One of my monument goals in life is to be a honorable man for my God, my family, my friends, my acquaintances, and my enemies (though they are thankfully few and far between). In order to be the best Christian, father, husband, son, brother, friend, peer, leader, etc., I must better myself by working on my weaknesses. How? By maintaining a constant state of learning.
A friend recently lent me The Screwtape Letters by C.S. Lewis, the same beloved author of The Chronicles of Narnia series. I fully expected the story to dwell in the realm of fantasy with Mr. Tumnus, Aslan and the White Witch. To my surprise, the book takes place between Hell and Earth.
The book is collection of letters from one of the highest demons (Screwtape) of THE Devil to his nephew (Wormwood). Individual demons are charged with the task of securing the damnation of individual human souls. The veteran Screwtape mentors the rookie Wormwood throughout his task with tips and tricks used to lure his "patient" away from the righteous path. Wormwood speaks towards the more traditional evil ways our modern culture has portrayed a path to Hell (sex, riches, etc.) while the experienced Screwtape reminds his nephew in Letter XII, "...the safest road to hell is the gradual one - the gentle slope, soft underfoot, without sudden turnings, without milestones, without signposts." Screwtape focuses on planting seeds such as doubt, impatience, temptations and other distractions.
Screwtape's ideas of seeds are the very weaknesses with which I struggle and must rule in order to live up to my objective of being honorable. Are you ready for my epiphany moment? Each of those seeds are negative ideals, beliefs, or practices. I began to see life and every decision, big or small, as a constant battle between good and evil, right and wrong, moral and immoral, God and Satan, Luke and Vader, etc. Every time I give in to a negative, the Enemy wins that moment's battle. Every time I rise above the temptation of a negative, I win that moment's battle for the good, right, etc.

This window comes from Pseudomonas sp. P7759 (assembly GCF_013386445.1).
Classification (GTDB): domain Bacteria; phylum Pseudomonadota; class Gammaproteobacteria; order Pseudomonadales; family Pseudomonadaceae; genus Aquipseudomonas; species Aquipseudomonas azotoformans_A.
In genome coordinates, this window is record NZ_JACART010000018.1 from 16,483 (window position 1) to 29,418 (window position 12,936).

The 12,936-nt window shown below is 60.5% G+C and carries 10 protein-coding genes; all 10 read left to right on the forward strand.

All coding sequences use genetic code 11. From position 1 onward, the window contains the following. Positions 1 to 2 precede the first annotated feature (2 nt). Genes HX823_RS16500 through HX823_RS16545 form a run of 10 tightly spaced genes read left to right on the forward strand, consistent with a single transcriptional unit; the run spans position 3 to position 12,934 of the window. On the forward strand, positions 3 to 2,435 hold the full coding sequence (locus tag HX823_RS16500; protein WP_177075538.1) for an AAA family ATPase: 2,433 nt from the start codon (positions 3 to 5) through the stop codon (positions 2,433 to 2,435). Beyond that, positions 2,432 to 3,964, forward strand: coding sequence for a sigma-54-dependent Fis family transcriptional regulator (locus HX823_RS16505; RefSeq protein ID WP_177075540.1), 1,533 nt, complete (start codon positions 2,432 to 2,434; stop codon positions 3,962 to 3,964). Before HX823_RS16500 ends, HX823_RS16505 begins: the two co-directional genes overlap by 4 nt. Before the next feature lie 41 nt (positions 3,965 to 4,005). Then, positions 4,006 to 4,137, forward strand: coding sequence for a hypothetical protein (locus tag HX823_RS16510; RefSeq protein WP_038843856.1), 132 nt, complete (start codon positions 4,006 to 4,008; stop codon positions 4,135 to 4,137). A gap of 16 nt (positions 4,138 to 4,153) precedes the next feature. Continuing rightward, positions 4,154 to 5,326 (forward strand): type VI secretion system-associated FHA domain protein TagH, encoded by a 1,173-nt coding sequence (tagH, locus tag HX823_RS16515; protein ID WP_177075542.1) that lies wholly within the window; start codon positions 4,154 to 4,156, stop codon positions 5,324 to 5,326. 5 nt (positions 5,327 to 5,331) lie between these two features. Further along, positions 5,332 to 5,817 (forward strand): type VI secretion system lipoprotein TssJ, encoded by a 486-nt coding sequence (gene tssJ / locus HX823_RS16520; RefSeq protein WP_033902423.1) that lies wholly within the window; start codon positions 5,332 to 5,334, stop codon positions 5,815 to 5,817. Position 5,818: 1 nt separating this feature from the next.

Each of us has a variety of demons catered specifically to our dispositions regardless of religious tendencies: impatience, a loose tongue, lack of respect, frustration, gluttony (not defined by only food), any type of addiction (not specified to only social taboos), etc.
Being a teacher at an alternative behavioral program offers the greatest practice grounds. I have been yelled at, sworn at, had books, chairs, desks, and doors slammed, and called every name in the book, yet in each of those moments I recognize the challenge the Enemy is presenting; for those of you who aren't familiar with me, I don't like to lose challenges. Yelling, calling a student names, insulting their intelligence or their mother would only bring me down where the Enemy wants me, thereby securing his victory in that battle. Funny thing about losing battles with the Enemy, it tends to pile on more challenges after you lose. If I were to call a student a name or even throw something back, do you think the challenge is over simply because I lost in that moment? Of course not! I would have that student's parents, my bosses, and the administration to deal with next.
Keep in mind, when I say Enemy I am not always referring to the Devil. For you, the Enemy could be some non-religious demon. (AH! I used the title of the post!) Like the founders of Crossfit, I find that people tend to rise to challenges with more vigor when the idea of points or competition are put in place. Look at your demons, your negatives, as the opponent. By referring to your opponent as "the Enemy" you not only bring them to life, you create character. Capitalizing the word "Enemy" signifies importance, personifying whatever it is your personal "Enemy" may be.
With love and honor,